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Poole v. Berryhill

United States District Court, D. Utah

March 22, 2018

GINA POOLE, Plaintiff,
NANCY A. BERRYHILL, Acting Commissioner of Social Security, Defendant.


          Jill N. Parrish United States District Court Judge

         Before the court is Plaintiff Gina Poole's appeal from the Commissioner's decision denying her application for disability insurance benefits. For the reasons below, the Commissioner's denial is affirmed.

         I. BACKGROUND

         Ms. Poole filed an application for disability benefits in February 2013, but the Social Security Administration denied her application initially and on reconsideration. Ms. Poole then requested a hearing before an administrative law judge (ALJ). That hearing occurred on February 10, 2015 before ALJ Barry Jenkins in Las Vegas, Nevada.

         The ALJ evaluated Ms. Poole's claim using the familiar five-part sequential evaluation process. See Williams v. Bowen, 844 F.2d 748, 750-52 (10th Cir. 1988). At step one, the ALJ determined that Ms. Poole did not engage in substantial gainful activity from her alleged onset date through her date last insured. At step two, the ALJ determined that Ms. Poole had the following severe impairments: disorder of the left ankle-status post gastroc slide, disorder of the lumbar spine, obesity, and depression. At step three, the ALJ concluded that Ms. Poole did not have an impairment or combination of impairments that met or equaled one of the listed impairments in 20 C.F.R. §§ 404.1520(d), 404.1525, and 404.1526. At step four, the ALJ determined that Ms. Poole had the residual functional capacity to perform light work as defined in 20 C.F.R. § 404.1567(b) with certain limitations. And at step five, the ALJ concluded that Ms. Poole was capable of performing jobs that existed in significant numbers in the national economy. Therefore, the ALJ concluded that Ms. Poole was not disabled, as defined in the Social Security Act, from October 6, 2008 (the alleged onset date) through December 31, 2013 (the date Ms. Poole was last insured). On August 25, 2016, the Appeals Council denied Ms. Poole's request for review, and the ALJ's decision became the final decision of the Commissioner.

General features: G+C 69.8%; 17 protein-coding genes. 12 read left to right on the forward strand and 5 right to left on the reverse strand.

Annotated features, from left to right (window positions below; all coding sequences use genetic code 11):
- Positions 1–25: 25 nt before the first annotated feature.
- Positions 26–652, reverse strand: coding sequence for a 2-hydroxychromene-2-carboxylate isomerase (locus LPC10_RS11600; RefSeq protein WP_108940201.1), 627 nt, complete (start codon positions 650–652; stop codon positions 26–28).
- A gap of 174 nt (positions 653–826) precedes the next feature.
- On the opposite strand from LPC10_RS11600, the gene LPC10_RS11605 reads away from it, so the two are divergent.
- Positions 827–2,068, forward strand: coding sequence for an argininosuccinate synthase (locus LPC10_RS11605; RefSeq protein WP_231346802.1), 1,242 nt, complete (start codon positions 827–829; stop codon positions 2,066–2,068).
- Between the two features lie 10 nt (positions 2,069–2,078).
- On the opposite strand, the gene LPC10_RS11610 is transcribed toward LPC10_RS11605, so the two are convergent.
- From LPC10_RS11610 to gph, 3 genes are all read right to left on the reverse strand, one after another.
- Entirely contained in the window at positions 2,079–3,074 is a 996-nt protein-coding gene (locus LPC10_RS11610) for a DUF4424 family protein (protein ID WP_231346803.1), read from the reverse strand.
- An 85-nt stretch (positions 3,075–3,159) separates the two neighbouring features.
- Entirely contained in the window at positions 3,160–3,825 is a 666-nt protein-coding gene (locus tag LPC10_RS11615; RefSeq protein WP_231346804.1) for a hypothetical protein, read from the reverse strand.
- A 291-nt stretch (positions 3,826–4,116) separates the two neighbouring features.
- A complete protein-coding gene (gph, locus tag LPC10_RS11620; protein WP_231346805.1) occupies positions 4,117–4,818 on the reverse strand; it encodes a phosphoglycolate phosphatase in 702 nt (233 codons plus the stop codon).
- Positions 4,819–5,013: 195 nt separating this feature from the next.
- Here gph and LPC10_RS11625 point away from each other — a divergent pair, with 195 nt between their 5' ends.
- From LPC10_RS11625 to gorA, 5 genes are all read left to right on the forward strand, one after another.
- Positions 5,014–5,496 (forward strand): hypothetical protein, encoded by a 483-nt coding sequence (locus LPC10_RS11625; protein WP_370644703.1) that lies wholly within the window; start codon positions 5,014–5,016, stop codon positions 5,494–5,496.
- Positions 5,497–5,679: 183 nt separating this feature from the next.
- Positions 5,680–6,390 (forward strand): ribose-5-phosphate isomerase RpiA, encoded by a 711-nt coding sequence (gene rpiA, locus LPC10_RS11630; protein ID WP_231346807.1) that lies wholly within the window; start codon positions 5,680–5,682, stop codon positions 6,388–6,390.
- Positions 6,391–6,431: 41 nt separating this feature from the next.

In reviewing an appeal of a Social Security determination, the court considers “whether the factual findings are supported by substantial evidence in the record.” Joyce v. Barnhart, 88 Fed. App'x 320, 324 (10th Cir. 2004). Substantial evidence is such relevant evidence as a reasonable mind might accept as adequate to support a conclusion.” Id. (quoting Fowler v. Bowen, 876 F.2d 1451, 1453 (10th Cir. 1989)). The court must examine the record closely to determine whether substantial evidence supports the Commissioner's determination, but the court may not “reweigh the evidence or substitute [its] judgment for the Commissioner's.” Id. (citation omitted). The court also considers “whether the correct legal standards were applied.” Id.

         In steps one through four of the sequential evaluation, “[t]he claimant bears the burden of establishing a prima facie case of disability.” Id. Once the claimant meets that burden, the burden of proof shifts to the Commissioner to show at step five that the claimant retains sufficient residual functional capacity to perform work in the national economy, given her age, education, and work experience. Id.